Josef Suk (1874-1935), student and son-in-law of Antonin Dvorák, is one of music's hidden treasures. At the beginning of his career, as in the Six Piano Pieces, he wrote a reasonable facsimile of his teacher's music. The first of these pieces, "Love Song," is the best known of the set, but it's not the only beautiful one. "Moods," even less familiar music, is similarly lovely. By the time he wrote About Mother, Suk had been through the experience that was to transform his life: the early death of his greatly beloved wife, Otilie.
This CD gives you a little slice of the restoration and development of quintessential French chamber music that gained momentum in the late 19th century and peaked around 1900 - the Golden Era of French art, music and culture. In opposition to the latest fads from Germany (Wagner's giantatism) and overzelous Parisian operas, the luminous pioneers of this vital movement in Paris were Frank, Faure, Saint Saens, Ravel, Massenet, Chausson and later the more modern "impressionist", Claude Debussy.
For CPO the Minguet Quartet has now recorded Suk's complete oeuvre for string quartet with Matthias Kirschnereit joining them for the early piano quintet. From this early quintet, a cosmos of the most wonderful chamber music spreads out before us, now finally documented by a young generation of artists.
The steady increase in recordings of his music has now established Suk as one of the great musical poets of the early 20th century. Too much is made of his affinities with his teacher and father-in-law, Dvorák; for his own part, Dvorák never imposed his personality on his pupils and Suk's mature music owes him little more than a respect for craft and an extraordinarily well developed ear for orchestral colour. His affinities in the five-movement A Summer's Tale, completed in 1909 – a magnificent successor to his profound Asrael Symphony – reflect Debussy and parallel the music of his friend Sibelius and Holst, but underpinning the musical language is a profound originality energising both form and timbre. Mackerras's recording joins a select band: Šejna's vintage performance on Supraphon and Pešek's inspired rendition with the Royal Liverpool Philharmonic; his is an equal to them both and the Czech Philharmonic's playing is both aspiring and inspiring. While their reading is suffused with a feeling for the work's myriad orchestral colours, they recognise that Suk's music is much more than atmosphere. In particular they excel in their handling of the drama and overwhelming emotional urgency of this remarkable, big-boned symphonic poem.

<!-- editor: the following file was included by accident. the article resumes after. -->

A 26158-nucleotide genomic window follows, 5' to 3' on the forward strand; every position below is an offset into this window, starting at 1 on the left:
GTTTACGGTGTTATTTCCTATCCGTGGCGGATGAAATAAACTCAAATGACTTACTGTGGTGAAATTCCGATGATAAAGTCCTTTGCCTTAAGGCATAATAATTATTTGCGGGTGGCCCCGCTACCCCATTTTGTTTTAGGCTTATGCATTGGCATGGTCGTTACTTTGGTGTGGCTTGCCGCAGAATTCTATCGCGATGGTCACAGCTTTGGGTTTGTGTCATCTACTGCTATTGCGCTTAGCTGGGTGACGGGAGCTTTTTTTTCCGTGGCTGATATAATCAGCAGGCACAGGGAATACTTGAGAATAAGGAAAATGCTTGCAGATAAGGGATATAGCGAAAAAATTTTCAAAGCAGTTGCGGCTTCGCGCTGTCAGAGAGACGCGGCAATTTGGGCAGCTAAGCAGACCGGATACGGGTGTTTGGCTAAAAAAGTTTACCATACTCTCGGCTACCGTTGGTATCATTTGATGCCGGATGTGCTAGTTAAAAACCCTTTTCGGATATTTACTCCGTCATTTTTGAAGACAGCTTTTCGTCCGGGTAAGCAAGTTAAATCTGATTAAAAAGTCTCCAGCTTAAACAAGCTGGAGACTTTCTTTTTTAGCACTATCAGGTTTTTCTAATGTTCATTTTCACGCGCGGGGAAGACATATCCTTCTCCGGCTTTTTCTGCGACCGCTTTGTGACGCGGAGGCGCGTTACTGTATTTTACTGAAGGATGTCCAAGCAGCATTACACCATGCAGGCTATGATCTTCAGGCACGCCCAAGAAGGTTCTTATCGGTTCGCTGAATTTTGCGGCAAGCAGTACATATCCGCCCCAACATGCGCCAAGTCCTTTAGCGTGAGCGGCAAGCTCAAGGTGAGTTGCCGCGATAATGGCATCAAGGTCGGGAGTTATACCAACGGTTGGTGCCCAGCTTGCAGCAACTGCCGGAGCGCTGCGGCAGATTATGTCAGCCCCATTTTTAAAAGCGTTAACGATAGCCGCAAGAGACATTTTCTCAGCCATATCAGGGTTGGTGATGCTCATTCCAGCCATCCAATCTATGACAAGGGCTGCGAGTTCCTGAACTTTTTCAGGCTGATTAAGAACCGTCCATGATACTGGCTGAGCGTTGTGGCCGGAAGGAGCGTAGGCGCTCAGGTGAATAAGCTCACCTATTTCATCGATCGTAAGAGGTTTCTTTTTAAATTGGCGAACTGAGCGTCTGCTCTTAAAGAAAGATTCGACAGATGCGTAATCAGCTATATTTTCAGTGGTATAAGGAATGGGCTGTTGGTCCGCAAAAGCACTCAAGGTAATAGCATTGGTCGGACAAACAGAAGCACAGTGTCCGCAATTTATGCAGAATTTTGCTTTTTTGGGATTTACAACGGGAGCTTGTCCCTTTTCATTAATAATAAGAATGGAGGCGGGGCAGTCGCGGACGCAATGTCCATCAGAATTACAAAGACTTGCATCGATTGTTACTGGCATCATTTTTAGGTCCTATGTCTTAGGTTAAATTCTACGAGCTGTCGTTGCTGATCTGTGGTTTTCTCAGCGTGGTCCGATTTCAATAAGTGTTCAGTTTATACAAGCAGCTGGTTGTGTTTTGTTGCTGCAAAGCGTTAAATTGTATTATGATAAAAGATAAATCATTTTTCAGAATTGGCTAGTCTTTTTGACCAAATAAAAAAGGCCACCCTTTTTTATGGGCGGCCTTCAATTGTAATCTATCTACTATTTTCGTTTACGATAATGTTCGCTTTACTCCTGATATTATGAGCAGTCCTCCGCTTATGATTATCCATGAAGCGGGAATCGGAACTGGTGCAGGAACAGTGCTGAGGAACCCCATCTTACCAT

Joseph Suk's Ripening is one of the most amazing of all post-Romantic orchestral works. It is immensely complex in its structure: a celestial introduction is followed by a cogent progress of scherzos and slow movements, of funeral marches and fugues, all concluded by a serene coda. Yet the work is immediately comprehensible as a musical drama, made clear through the coherence of the thematic and harmonic material. Pesek and the Royal Liverpool Philharmonic perform like modern-day deities. They fall short of the heights of Talich and the Czech Philharmonic, but Talich gave the work its premiere. Nonetheless, Pesek gives Ripening his very considerable all: his concentration holds the gigantic structure together as a single arch. Plus, his players articulate every instrumental detail, right down to the beatific wordless women's choir at the work's close. Highly recommended.